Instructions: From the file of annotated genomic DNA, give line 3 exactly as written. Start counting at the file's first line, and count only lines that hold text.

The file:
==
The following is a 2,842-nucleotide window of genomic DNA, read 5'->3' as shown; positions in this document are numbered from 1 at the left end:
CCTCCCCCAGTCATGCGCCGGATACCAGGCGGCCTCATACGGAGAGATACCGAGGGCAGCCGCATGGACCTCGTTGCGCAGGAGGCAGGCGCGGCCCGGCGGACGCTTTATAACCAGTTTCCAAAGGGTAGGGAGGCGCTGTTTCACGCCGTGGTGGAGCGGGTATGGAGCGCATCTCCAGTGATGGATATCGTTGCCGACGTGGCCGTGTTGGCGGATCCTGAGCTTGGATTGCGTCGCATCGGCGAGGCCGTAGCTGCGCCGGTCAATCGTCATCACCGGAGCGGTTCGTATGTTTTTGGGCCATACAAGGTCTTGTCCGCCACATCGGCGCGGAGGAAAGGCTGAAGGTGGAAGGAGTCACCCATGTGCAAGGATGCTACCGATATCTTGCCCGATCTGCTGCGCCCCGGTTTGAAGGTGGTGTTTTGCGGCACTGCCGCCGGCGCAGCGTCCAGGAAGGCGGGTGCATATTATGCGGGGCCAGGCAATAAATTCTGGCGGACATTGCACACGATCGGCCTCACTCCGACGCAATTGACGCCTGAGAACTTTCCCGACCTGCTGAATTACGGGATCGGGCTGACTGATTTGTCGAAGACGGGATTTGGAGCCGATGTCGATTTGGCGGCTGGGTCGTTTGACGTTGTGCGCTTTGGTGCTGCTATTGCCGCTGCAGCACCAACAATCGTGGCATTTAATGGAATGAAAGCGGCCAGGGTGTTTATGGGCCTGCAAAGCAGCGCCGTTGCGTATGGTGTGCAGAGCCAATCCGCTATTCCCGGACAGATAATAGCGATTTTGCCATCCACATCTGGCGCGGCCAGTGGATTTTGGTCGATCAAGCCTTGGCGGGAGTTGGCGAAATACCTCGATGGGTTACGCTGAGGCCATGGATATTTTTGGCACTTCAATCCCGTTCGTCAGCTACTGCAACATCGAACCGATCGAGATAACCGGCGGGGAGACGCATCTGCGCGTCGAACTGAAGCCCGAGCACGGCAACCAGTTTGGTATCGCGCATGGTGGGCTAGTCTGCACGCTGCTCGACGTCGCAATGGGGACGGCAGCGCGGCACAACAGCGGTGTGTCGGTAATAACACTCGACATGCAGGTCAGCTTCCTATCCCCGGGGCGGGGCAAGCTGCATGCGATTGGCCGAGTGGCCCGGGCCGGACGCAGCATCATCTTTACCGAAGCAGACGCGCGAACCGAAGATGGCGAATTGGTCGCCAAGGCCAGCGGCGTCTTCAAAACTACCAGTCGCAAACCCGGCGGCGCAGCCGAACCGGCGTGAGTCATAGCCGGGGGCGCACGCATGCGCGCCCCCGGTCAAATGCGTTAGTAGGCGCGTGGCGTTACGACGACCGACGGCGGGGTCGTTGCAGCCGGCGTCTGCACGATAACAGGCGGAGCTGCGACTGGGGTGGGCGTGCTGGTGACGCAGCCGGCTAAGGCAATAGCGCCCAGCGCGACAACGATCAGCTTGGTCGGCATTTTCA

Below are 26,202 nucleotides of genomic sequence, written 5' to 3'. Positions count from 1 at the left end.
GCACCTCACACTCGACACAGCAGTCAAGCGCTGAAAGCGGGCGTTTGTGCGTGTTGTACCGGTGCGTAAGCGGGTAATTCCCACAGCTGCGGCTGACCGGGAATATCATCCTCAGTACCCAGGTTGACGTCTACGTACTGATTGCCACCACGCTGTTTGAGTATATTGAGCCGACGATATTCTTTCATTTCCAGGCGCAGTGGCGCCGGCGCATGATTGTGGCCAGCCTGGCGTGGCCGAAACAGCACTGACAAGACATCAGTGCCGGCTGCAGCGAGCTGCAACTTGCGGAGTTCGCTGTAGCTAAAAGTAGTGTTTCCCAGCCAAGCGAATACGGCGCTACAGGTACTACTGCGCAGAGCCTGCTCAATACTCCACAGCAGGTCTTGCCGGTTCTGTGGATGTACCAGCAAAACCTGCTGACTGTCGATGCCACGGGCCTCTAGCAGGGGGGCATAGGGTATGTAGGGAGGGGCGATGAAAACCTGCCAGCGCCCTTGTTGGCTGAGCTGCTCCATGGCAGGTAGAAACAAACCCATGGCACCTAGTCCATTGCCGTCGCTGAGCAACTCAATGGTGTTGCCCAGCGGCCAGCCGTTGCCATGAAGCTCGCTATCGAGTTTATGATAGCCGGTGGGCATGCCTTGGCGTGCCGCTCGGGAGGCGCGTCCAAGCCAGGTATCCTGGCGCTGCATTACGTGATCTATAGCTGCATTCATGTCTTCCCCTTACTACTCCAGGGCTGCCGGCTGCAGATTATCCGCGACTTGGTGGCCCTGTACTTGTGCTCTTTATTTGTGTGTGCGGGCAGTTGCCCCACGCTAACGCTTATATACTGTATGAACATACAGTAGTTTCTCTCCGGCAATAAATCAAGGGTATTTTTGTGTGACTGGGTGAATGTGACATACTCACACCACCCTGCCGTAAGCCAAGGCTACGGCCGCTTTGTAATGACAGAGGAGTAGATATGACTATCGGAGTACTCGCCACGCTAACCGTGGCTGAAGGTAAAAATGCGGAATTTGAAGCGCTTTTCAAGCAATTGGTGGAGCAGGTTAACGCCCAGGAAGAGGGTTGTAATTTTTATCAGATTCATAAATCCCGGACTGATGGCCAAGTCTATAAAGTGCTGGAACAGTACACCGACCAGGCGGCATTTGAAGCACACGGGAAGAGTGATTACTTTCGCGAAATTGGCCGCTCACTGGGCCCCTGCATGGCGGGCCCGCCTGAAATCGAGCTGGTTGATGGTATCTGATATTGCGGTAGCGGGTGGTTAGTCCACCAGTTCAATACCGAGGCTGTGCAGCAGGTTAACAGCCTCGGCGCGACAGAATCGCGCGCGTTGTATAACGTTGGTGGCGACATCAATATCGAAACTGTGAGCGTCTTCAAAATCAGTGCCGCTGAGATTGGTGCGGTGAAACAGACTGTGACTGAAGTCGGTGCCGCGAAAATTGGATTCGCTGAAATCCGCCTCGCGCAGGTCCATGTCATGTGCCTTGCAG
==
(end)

Below are 26,202 nucleotides of genomic sequence, written 5' to 3'. Positions count from 1 at the left end.